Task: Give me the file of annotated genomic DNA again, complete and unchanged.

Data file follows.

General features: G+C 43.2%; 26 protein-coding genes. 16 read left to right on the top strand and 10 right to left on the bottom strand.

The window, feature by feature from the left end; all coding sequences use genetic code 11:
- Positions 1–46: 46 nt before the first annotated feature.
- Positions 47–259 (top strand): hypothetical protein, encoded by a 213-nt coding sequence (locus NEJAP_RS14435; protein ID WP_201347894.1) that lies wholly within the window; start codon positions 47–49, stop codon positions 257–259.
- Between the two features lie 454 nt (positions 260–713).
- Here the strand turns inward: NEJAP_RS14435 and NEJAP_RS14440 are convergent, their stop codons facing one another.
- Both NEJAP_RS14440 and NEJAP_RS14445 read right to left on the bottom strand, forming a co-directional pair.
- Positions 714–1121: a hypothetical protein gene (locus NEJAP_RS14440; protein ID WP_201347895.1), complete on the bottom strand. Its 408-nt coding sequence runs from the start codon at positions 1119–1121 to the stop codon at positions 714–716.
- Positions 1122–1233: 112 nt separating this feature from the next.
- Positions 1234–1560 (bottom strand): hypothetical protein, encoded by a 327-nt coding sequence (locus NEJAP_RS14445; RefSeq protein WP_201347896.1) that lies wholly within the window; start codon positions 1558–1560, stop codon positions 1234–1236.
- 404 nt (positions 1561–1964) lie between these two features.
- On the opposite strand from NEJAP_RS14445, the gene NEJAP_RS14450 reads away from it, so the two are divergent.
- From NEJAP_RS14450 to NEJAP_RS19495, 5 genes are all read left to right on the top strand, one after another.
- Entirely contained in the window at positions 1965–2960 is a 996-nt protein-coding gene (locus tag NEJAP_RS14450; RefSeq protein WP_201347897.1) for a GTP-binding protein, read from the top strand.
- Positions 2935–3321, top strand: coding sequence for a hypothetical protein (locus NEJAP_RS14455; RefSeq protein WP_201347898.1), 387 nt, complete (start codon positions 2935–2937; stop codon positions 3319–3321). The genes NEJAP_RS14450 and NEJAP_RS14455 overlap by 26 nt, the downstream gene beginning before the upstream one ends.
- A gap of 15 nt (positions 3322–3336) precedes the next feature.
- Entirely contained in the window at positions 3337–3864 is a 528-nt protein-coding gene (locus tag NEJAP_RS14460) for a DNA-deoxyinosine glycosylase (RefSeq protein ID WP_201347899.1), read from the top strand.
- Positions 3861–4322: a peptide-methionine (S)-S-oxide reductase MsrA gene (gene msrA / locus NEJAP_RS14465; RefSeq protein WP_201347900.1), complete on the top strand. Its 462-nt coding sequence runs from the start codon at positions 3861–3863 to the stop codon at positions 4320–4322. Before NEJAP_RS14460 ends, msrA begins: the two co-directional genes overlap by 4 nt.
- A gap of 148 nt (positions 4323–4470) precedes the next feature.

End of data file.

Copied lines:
General features: G+C 43.2%; 26 protein-coding genes. 16 read left to right on the top strand and 10 right to left on the bottom strand.

The window, feature by feature from the left end; all coding sequences use genetic code 11:
- Positions 1–46: 46 nt before the first annotated feature.
- Positions 47–259 (top strand): hypothetical protein, encoded by a 213-nt coding sequence (locus NEJAP_RS14435; protein ID WP_201347894.1) that lies wholly within the window; start codon positions 47–49, stop codon positions 257–259.
- Between the two features lie 454 nt (positions 260–713).
- Here the strand turns inward: NEJAP_RS14435 and NEJAP_RS14440 are convergent, their stop codons facing one another.
- Both NEJAP_RS14440 and NEJAP_RS14445 read right to left on the bottom strand, forming a co-directional pair.
- Positions 714–1121: a hypothetical protein gene (locus NEJAP_RS14440; protein ID WP_201347895.1), complete on the bottom strand. Its 408-nt coding sequence runs from the start codon at positions 1119–1121 to the stop codon at positions 714–716.
- Positions 1122–1233: 112 nt separating this feature from the next.
- Positions 1234–1560 (bottom strand): hypothetical protein, encoded by a 327-nt coding sequence (locus NEJAP_RS14445; RefSeq protein WP_201347896.1) that lies wholly within the window; start codon positions 1558–1560, stop codon positions 1234–1236.
- 404 nt (positions 1561–1964) lie between these two features.
- On the opposite strand from NEJAP_RS14445, the gene NEJAP_RS14450 reads away from it, so the two are divergent.
- From NEJAP_RS14450 to NEJAP_RS19495, 5 genes are all read left to right on the top strand, one after another.
- Entirely contained in the window at positions 1965–2960 is a 996-nt protein-coding gene (locus tag NEJAP_RS14450; RefSeq protein WP_201347897.1) for a GTP-binding protein, read from the top strand.
- Positions 2935–3321, top strand: coding sequence for a hypothetical protein (locus NEJAP_RS14455; RefSeq protein WP_201347898.1), 387 nt, complete (start codon positions 2935–2937; stop codon positions 3319–3321). The genes NEJAP_RS14450 and NEJAP_RS14455 overlap by 26 nt, the downstream gene beginning before the upstream one ends.
- A gap of 15 nt (positions 3322–3336) precedes the next feature.
- Entirely contained in the window at positions 3337–3864 is a 528-nt protein-coding gene (locus tag NEJAP_RS14460) for a DNA-deoxyinosine glycosylase (RefSeq protein ID WP_201347899.1), read from the top strand.
- Positions 3861–4322: a peptide-methionine (S)-S-oxide reductase MsrA gene (gene msrA / locus NEJAP_RS14465; RefSeq protein WP_201347900.1), complete on the top strand. Its 462-nt coding sequence runs from the start codon at positions 3861–3863 to the stop codon at positions 4320–4322. Before NEJAP_RS14460 ends, msrA begins: the two co-directional genes overlap by 4 nt.
- A gap of 148 nt (positions 4323–4470) precedes the next feature.